Challenging times b The tech and consumer industries have made a lot of noise around “subscription fatigue.” The model in which business and consumer platforms rely on growth and predictable revenue appears to be under threat in a changing economy.
However, there is a problem with that idea: it is not true. Subscriptions are not dying; They are improving.
Modern companies are iterating on the subscription model with variations on usage-based billing. Here’s what we’ve learned from supporting over 4,500 subscription businesses with subscription payments and revenue management as they respond to changing times.
A brief history of subscriptions
Salesforce’s development of today’s subscription models had a strong run in the mid-2000s, and large companies like Adobe and Microsoft made them standard in B2B.
If you already offer a subscription-based model and you’re seeing subscribers drop off, wondering why you’re doing that is a recipe for failure.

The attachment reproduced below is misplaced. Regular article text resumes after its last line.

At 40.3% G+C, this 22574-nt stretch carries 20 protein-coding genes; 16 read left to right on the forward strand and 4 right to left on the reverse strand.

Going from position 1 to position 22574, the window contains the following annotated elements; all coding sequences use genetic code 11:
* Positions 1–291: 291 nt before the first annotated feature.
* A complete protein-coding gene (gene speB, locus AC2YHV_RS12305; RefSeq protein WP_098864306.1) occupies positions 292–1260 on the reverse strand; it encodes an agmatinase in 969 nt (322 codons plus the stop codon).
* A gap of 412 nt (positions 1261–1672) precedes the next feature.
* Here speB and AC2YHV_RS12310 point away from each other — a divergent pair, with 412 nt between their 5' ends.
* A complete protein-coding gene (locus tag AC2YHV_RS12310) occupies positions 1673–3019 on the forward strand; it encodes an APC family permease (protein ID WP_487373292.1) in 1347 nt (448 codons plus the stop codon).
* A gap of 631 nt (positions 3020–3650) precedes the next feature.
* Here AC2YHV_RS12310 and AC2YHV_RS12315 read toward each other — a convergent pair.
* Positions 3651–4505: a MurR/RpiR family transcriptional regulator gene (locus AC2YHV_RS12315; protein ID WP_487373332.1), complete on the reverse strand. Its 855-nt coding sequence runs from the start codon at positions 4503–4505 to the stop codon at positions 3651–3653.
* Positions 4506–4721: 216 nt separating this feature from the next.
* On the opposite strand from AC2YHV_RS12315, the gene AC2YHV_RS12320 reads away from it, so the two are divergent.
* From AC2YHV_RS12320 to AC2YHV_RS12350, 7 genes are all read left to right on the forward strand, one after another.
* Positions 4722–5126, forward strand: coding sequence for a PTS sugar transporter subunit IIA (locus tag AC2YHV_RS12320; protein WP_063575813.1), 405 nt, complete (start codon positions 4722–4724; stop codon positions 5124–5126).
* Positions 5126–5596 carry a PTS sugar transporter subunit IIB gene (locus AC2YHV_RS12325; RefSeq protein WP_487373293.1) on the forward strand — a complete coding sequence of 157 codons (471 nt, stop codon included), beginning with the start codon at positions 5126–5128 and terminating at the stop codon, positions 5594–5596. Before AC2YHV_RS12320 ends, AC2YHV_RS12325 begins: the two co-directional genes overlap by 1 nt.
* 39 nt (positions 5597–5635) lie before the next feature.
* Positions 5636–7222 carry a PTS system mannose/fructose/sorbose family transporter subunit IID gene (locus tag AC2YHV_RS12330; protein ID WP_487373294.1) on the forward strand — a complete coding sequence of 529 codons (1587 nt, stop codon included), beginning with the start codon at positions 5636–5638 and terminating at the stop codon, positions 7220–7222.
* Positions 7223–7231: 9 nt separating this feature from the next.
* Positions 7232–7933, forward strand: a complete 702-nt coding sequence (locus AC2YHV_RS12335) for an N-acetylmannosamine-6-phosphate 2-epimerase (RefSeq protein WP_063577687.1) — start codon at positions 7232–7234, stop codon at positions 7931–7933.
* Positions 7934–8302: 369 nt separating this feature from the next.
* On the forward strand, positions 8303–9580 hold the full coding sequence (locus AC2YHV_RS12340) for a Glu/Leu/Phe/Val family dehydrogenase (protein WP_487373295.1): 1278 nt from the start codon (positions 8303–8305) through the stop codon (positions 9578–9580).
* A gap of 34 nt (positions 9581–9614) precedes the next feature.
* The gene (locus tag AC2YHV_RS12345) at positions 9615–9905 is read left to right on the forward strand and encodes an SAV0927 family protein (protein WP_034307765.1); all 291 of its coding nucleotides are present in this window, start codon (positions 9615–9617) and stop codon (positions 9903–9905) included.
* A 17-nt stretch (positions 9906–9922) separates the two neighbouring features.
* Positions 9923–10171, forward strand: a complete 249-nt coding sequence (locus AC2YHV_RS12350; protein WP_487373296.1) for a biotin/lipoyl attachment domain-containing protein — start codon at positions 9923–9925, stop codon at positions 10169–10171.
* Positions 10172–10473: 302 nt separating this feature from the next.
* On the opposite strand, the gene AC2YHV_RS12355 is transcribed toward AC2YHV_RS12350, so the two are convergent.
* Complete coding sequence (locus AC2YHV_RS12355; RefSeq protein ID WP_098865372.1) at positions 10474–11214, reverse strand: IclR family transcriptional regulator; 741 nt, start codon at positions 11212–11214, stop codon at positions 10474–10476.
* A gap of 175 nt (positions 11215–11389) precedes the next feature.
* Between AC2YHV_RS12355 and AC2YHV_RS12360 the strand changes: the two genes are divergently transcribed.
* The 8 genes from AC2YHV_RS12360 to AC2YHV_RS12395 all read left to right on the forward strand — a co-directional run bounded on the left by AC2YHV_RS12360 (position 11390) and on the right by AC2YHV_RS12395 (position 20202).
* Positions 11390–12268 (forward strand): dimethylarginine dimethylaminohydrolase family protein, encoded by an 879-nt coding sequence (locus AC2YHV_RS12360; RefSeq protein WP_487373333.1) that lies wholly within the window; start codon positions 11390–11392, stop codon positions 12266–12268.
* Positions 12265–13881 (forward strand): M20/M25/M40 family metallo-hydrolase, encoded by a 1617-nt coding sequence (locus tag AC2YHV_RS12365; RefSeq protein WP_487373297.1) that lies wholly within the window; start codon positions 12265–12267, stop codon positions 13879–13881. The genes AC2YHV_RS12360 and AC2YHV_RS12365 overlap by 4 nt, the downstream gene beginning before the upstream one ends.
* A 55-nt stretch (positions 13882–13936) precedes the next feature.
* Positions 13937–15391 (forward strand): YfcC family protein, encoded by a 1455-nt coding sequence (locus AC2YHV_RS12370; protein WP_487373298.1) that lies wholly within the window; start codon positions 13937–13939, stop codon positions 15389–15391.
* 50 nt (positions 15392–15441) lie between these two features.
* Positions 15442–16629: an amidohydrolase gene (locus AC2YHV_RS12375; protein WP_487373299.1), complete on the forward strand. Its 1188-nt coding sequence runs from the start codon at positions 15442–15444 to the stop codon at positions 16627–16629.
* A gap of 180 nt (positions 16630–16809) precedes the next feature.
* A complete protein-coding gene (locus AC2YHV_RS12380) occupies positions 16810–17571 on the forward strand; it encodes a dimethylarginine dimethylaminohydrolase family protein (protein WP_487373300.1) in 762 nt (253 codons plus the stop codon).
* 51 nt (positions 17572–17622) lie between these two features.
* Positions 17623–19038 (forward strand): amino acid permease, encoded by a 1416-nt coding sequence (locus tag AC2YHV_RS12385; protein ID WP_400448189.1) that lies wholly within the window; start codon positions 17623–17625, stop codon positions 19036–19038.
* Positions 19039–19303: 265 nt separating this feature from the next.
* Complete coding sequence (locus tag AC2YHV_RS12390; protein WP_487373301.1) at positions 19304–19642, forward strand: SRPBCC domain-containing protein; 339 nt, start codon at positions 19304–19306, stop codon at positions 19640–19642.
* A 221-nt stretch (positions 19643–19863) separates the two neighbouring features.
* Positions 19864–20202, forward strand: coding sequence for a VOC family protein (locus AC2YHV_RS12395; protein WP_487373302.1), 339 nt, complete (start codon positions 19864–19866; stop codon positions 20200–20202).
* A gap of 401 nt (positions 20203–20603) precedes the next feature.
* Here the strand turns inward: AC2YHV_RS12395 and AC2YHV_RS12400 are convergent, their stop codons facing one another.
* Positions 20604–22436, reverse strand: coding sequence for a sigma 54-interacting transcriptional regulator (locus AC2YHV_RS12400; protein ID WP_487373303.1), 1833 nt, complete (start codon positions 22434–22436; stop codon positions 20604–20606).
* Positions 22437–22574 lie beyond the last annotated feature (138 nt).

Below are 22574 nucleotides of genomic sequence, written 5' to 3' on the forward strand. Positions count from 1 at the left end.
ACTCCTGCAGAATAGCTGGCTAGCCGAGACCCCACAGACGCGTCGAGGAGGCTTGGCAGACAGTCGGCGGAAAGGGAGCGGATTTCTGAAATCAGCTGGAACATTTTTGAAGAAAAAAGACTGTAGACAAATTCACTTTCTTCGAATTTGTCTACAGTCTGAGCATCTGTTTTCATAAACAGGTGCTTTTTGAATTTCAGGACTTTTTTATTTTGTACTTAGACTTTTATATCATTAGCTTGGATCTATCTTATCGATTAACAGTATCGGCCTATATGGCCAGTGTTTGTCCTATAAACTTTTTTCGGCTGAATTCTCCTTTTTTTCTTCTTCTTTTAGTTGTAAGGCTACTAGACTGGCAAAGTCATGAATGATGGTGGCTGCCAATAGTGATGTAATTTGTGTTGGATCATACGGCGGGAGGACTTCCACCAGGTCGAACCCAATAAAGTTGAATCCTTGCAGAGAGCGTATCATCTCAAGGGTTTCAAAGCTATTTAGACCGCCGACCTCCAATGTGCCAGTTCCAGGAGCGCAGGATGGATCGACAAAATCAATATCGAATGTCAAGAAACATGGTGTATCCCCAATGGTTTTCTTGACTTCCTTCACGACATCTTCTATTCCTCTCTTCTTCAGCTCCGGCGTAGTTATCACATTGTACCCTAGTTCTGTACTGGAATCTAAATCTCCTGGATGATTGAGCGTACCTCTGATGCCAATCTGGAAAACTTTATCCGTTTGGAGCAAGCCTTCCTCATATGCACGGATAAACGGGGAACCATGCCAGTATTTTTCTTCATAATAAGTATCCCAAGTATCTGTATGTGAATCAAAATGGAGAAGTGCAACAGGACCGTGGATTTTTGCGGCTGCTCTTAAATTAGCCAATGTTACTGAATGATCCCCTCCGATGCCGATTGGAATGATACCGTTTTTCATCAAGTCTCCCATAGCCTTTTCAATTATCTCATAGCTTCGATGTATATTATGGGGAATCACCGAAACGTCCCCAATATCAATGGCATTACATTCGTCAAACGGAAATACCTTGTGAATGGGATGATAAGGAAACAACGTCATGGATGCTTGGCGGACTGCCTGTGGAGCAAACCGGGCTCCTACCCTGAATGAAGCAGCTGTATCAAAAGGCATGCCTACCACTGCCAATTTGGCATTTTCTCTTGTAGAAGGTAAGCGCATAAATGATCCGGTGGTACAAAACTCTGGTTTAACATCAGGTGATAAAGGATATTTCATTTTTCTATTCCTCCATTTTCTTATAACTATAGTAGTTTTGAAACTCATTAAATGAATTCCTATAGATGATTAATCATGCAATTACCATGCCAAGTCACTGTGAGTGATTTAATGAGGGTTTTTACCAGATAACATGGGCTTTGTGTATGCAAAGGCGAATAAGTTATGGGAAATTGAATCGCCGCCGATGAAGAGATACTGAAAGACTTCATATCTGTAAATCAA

Company after company in B2C sought to replicate Netflix’s success. A time-tested model that seems like a relic of newspapers and “book of the month” clubs dating back to the 1600s has become the hottest trend in tech and e-commerce. And, digital infrastructure has provided ample opportunities for innovation.
But in 2022, the conversation has changed. With Netflix expecting to lose 200,000 subscribers in Q1 2022 and 2 million more in the coming months, a new narrative is born in both B2B and B2C. Many industry analysts saw it as a sign of a deeper shift in which customers are cutting back on spending and abandoning subscriptions as a category.
What is really going on.
But the reality tells a very different story. Netflix’s Q2 report included a loss of 1 million subscribers. The results show that “subscription fatigue” is not what it seems. Additionally, new businesses are still building themselves entirely around subscriptions and traditional businesses are still adopting subscriptions at an alarming rate.